Nancy Vepraskas - P2Excellence - Atlanta GA A leadership Performance Company


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Bring Back the Basics, Remotely Supporting High Performance Teams

Bring back the basics, how you will effectively support your team in driving high performance in a remote/hybrid setting.
Very Positive Feedback. Amazing Customer Experience (CX).

I remember getting on a call with my team early into Covid, when we were asked to put together training to respond to leaders’ fearful question, “How will I manage performance from afar?”  One of my colleagues said simply, “We’ve been doing this for years”.  And she was right.  Long before Covid, you managed people from San Francisco to Hong Kong from your office in Chicago.  You weren’t co-located then, either.  As we brainstormed about all the advice we would share with leaders in this training, we laughed as we came back to the same basics that we’d been teaching for years.  Packaged new, of course, under the banner of managing remotely.

As you head into 2023 and think about the year ahead, the work your team will need to accomplish, and how you will effectively support them in driving high performance, consider what’s changed about managing in a remote/hybrid setting and what you can do about it.

What’s Changed?What do you do about it?
You no longer have a physical open-door policy where an employee can stop by informally to discuss their work, ask questions, and get support. (After all, no office, no door!)Over communicate. 
How many times have we cancelled this week’s regular one on one, telling ourselves “We’ll meet next week”. No hallway check ins make these sacrosanct.  We can also borrow a practice from our kids… checking in regularly and informally via chat tools makes us feel connected (please do not follow the practice of my teenagers as 1000 snaps per day is too many!) 
In a remote setting, employees need to learn to be more self-sufficient and solve problems independently rather than coming to you for answers.Practice coaching. 
Rather than telling your employee  what to do or how to do it, ask questions to help your employees figure things out. My favorite question to ask my kids is, “What do you think you should do?” This will teach them to trust their instincts. This takes more time, something we don’t often have, but as you practice coaching, you’ll get time back as your employees begin to handle problems themselves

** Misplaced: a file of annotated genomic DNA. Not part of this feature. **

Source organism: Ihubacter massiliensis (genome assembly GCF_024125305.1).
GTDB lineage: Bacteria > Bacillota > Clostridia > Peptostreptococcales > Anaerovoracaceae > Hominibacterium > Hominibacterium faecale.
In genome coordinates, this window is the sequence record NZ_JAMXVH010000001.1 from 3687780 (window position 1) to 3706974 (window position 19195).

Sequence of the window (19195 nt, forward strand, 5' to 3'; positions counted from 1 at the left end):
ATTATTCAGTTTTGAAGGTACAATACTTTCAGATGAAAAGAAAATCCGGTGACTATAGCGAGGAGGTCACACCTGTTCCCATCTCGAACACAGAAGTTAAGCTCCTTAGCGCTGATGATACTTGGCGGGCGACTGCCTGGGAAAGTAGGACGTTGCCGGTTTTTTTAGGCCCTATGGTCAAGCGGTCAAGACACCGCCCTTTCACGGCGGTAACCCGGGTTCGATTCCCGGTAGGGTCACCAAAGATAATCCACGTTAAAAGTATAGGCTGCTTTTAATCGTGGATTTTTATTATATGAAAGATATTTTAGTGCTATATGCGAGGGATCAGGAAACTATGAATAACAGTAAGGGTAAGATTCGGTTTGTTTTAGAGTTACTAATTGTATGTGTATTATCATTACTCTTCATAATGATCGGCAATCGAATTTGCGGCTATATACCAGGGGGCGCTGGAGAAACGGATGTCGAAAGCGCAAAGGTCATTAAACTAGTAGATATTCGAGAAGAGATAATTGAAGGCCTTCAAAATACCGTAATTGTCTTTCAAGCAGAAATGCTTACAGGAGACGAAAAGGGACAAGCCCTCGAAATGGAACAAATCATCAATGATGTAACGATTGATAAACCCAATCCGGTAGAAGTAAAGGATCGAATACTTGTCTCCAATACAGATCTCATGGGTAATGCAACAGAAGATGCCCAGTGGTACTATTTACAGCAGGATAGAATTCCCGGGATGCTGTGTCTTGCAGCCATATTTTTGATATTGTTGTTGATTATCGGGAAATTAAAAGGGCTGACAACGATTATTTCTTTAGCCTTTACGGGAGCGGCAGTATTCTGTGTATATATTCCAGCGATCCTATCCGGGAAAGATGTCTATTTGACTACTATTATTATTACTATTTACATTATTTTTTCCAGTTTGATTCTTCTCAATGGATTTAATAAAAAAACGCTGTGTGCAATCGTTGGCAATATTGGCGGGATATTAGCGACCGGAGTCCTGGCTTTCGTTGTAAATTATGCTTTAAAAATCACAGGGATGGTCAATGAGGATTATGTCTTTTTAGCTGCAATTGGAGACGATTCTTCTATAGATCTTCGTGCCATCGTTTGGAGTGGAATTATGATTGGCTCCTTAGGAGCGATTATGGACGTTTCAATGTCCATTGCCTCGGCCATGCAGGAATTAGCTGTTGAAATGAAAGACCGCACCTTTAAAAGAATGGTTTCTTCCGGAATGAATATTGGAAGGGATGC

Not in the office, you can no longer measure a person’s performance by watching them work and monitoring their activity.Measuring performance isn’t about monitoring activity, but rather about measuring the outcomes of those activities.   

One manager I coach asked, “How will I know they are sitting at their computer when they are at home and not doing laundry?” My response, “If they are producing the results you agreed to and are getting a load of laundry done in the meantime, is that so bad?”
As the manager, you no longer have the most holistic picture of your employees’ performance as your direct interactions have decreased.Reach out to those who interact with your employees regularly, such as internal customers or team members.

If you hate writing performance reviews, let me share my secret with you. I remember when I put this into practice and the email feedback started rolling in. Concrete example.  Stories of positive impact on customers. ” Wow, what great content for my performance review discussion”, I marveled.  My blank page was now full of actionable feedback. Much like today, many of the examples were about things I was not present to witness.  

These were the simple questions I asked:
1) What impact did this person have on the results of the project?
2) What skills were strengths that helped them to succeed?
3) What skills, if improved, would make them even more effective?Provide examples.